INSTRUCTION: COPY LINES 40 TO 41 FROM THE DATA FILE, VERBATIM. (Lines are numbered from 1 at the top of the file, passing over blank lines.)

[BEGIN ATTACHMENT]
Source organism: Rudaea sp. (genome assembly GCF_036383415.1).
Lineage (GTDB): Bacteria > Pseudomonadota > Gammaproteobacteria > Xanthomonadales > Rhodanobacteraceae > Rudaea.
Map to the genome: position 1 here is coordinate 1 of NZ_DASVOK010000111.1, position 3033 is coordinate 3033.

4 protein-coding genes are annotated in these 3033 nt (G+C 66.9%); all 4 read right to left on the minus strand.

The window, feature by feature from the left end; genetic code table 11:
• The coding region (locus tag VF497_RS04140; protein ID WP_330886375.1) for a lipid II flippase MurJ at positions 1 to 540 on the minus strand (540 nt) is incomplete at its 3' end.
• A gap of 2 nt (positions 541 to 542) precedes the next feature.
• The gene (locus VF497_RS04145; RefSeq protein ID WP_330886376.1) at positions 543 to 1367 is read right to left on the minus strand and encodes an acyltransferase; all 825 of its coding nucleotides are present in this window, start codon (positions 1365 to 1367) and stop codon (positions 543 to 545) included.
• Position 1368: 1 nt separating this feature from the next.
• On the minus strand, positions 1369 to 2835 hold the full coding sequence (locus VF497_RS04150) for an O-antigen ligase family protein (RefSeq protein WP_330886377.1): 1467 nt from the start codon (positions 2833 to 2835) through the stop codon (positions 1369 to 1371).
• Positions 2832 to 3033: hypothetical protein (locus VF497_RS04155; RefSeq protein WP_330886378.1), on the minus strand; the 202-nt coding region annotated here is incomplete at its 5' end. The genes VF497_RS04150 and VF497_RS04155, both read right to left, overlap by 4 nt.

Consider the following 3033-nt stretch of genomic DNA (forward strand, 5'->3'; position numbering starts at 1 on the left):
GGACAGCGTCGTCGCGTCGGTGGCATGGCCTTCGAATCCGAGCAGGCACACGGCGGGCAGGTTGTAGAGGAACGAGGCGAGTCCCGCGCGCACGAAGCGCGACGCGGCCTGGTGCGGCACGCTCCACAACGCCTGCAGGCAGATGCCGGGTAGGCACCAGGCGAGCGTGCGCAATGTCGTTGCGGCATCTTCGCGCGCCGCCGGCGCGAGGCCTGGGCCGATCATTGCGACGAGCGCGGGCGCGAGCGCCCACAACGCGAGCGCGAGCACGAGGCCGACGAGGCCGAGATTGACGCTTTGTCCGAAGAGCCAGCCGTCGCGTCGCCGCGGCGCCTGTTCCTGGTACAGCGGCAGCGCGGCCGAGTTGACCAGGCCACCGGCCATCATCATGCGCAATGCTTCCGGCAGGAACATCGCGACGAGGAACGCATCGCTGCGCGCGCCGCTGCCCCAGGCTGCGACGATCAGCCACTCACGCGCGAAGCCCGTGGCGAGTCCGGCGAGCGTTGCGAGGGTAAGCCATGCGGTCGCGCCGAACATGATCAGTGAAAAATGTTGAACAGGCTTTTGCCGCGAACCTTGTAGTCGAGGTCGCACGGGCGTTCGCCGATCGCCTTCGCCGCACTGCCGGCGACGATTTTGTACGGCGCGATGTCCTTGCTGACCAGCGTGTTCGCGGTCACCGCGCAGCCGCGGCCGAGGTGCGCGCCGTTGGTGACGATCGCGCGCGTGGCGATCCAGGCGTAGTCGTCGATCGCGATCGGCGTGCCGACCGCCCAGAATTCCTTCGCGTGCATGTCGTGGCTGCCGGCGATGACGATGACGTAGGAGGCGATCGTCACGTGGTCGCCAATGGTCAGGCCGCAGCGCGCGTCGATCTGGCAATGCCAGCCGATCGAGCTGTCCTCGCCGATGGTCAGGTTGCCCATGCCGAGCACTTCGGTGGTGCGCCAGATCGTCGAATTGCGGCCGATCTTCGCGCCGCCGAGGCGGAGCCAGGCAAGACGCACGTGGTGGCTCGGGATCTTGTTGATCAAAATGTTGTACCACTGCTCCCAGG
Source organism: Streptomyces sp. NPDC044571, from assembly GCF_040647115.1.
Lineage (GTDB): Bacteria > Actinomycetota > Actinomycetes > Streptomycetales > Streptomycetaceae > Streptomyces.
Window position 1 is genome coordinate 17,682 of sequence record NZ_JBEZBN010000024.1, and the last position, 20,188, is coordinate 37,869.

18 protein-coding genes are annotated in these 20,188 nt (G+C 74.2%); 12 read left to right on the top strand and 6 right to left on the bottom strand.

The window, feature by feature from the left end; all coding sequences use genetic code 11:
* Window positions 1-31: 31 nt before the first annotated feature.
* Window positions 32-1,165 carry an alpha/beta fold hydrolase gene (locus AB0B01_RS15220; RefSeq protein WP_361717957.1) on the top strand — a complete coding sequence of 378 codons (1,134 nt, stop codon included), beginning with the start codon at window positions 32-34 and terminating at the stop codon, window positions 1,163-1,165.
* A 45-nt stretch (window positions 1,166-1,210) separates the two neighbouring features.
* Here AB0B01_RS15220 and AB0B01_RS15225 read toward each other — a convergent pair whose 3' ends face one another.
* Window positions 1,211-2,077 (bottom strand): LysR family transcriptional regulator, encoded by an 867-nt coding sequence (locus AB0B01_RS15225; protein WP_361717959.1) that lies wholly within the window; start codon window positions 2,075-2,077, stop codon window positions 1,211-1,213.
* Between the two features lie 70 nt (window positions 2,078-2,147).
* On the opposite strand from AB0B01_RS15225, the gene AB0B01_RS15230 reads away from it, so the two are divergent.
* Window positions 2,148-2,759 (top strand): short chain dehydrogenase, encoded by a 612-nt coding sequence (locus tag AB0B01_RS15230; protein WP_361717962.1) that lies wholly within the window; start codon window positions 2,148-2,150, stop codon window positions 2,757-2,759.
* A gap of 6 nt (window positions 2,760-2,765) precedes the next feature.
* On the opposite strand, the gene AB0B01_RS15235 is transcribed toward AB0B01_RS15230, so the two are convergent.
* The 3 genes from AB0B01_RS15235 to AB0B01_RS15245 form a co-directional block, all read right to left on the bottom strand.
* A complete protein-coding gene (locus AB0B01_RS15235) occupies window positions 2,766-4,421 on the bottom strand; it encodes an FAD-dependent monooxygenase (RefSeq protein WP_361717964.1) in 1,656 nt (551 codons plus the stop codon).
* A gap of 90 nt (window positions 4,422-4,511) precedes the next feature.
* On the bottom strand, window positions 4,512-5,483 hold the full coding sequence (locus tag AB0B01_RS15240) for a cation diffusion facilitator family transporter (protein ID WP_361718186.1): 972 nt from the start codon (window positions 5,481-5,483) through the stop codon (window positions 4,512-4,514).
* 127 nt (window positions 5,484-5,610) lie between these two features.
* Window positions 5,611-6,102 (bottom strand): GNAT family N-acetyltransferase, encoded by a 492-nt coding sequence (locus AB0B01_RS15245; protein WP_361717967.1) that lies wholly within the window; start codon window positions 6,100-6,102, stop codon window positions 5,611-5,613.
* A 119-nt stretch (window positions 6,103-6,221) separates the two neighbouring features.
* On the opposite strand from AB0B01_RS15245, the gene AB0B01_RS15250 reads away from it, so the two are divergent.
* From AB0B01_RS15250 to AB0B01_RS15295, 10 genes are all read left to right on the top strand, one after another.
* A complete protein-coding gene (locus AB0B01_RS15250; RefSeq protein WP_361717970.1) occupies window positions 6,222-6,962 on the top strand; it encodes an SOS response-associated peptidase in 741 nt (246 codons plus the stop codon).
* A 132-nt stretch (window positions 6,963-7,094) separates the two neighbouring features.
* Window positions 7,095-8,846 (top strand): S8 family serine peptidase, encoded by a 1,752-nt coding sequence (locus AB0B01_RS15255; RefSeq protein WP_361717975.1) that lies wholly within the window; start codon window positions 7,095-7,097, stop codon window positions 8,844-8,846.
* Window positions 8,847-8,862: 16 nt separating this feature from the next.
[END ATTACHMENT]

* Window positions 7,095-8,846 (top strand): S8 family serine peptidase, encoded by a 1,752-nt coding sequence (locus AB0B01_RS15255; RefSeq protein WP_361717975.1) that lies wholly within the window; start codon window positions 7,095-7,097, stop codon window positions 8,844-8,846.
* Window positions 8,847-8,862: 16 nt separating this feature from the next.